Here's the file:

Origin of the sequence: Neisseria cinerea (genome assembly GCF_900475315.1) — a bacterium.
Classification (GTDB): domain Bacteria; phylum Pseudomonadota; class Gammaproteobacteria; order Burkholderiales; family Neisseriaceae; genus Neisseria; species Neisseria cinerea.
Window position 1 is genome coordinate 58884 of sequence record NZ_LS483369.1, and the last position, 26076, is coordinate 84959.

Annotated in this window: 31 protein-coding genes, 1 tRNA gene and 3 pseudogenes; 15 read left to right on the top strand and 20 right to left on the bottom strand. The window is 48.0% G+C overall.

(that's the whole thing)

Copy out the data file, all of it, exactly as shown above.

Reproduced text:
Origin of the sequence: Neisseria cinerea (genome assembly GCF_900475315.1) — a bacterium.
Classification (GTDB): domain Bacteria; phylum Pseudomonadota; class Gammaproteobacteria; order Burkholderiales; family Neisseriaceae; genus Neisseria; species Neisseria cinerea.
Window position 1 is genome coordinate 58884 of sequence record NZ_LS483369.1, and the last position, 26076, is coordinate 84959.

Annotated in this window: 31 protein-coding genes, 1 tRNA gene and 3 pseudogenes; 15 read left to right on the top strand and 20 right to left on the bottom strand. The window is 48.0% G+C overall.